However, this system of communication is broken. The advisers do not possess the knowledge or experience base specific to K-12 education and the voices of the public are simply not heard.

Take NJ for example. Governor Chris Christie appointed David Hespe to Commissioner of Education. Hespe has some experience in education (see his bio), but it is limited to mostly the college level except for a stint as Assistant and Interim Superintendent in Willingboro School District. He also did some work with STEM activities at Liberty Science Center. However, the vast majority of his experience is political.

So we have Commissioner Hespe, who headed the Study Commission on the Use of Student Assessments in NJ. I was able to attend two of the three public hearings held by this Commission and witnessed students, parents, teachers, administrators, and school board members speak about the damaging effects of the PARCC tests and the implementation of Common Core. Yet, after each of these public hearings, Hespe published an Op-Ed piece continuing to laud the benefits of Common Core and PARCC in the state of NJ. He did not acknowledge the experience and knowledge of the public who took the time and energy to prepare and deliver testimony. Read my testimony here.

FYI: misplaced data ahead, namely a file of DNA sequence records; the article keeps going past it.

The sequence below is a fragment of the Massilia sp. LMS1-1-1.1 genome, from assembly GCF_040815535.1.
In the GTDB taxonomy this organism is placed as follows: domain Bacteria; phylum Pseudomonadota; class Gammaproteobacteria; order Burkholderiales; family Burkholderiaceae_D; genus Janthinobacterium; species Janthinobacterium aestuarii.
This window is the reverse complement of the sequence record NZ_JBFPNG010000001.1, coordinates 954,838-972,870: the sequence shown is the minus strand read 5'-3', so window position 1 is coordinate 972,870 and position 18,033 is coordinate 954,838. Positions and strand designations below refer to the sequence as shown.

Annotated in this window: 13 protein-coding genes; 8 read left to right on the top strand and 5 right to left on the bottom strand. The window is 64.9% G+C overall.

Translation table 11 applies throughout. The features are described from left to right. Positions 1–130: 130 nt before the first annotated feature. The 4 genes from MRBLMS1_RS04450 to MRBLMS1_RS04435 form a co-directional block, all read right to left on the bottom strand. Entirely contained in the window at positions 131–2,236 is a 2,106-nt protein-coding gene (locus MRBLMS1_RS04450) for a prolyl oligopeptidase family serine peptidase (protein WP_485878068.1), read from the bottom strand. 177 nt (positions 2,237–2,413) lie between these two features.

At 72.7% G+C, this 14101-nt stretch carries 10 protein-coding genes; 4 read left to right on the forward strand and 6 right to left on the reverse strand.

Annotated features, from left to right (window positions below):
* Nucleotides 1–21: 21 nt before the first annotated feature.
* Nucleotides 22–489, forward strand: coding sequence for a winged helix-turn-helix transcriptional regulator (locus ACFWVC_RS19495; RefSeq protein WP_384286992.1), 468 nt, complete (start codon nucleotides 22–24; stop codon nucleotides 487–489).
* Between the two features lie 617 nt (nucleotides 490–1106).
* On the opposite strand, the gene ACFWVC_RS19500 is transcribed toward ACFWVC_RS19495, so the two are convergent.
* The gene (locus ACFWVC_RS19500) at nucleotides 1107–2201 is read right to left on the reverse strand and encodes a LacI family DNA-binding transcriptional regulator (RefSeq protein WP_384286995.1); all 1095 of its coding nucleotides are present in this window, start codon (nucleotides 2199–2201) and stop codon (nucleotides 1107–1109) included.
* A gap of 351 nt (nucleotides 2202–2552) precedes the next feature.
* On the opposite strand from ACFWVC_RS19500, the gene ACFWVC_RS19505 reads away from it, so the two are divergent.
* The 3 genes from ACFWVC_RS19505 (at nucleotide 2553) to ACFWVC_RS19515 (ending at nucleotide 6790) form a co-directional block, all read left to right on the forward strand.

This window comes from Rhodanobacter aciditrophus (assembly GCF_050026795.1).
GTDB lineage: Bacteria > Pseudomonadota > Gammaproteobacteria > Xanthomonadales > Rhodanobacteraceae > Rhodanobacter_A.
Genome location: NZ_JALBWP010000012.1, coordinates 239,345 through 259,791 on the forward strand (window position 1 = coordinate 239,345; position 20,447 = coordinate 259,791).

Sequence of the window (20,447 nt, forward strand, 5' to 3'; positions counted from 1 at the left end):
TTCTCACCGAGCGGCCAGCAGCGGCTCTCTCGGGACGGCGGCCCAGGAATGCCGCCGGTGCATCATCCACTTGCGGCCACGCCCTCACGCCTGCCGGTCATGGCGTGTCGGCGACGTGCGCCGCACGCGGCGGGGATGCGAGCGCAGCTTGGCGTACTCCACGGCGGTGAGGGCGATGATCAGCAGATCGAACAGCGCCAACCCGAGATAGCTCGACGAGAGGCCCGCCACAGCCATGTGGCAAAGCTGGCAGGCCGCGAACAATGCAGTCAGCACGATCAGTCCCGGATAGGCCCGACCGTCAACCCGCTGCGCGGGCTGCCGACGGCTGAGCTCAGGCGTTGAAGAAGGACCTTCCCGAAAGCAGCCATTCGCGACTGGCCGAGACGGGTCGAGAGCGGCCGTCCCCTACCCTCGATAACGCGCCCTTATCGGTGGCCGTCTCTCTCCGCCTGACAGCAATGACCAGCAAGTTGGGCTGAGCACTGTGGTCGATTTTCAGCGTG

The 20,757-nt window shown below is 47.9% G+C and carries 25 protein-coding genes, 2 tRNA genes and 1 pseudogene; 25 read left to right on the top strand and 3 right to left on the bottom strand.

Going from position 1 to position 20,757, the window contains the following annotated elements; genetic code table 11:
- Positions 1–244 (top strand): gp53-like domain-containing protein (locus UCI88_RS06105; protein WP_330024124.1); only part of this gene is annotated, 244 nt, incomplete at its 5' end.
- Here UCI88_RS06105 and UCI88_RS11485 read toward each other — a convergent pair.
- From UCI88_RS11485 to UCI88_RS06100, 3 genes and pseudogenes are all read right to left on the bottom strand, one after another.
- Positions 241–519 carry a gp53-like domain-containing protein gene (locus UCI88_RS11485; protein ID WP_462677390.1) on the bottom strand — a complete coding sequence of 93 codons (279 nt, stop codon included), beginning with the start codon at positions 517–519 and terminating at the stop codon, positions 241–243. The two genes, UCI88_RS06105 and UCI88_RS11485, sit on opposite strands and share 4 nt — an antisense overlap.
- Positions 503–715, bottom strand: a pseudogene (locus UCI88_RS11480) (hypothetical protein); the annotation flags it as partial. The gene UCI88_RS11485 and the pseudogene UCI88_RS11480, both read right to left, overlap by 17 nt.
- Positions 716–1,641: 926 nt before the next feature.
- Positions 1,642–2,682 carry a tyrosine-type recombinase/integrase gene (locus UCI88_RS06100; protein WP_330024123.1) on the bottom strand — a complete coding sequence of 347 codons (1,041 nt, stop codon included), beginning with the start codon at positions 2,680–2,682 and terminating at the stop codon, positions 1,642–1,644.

In fact, Commissioner Hespe cared so little about what the public had to say that during the third public hearing he walked out during a short lunch break and did not return. Hespe never gave an excuse or an apology, nor did he or Governor Christie, who appointed him, respond to my petition asking to replace him as the head of the Study Commission.

So when Governor Christie came out suddenly against the Common Core, I knew his decision run for president would not be far behind. Why? Because it was purely a political move. If it had any educational weight at all, then it would have stemmed from those public hearings, from the town hall meetings, from the growing opt out movement in the state, or from the droves of frustrated students, parents, teachers, and administrators.

Flip flop.

In an article by Amanda Oglesby in App.com, Christie appears to be one with the people of NJ.

“I have heard from far too many people — teachers and parents from across the state — that the Common Core standards were not developed by New Jersey educators and parents,” Christie, who is running for president, said in a May speech at Burlington County College. “As a result, the buy-in from both communities has not been what we need for maximum achievement. I agree. It is time to have standards that are even higher and come directly from our communities.”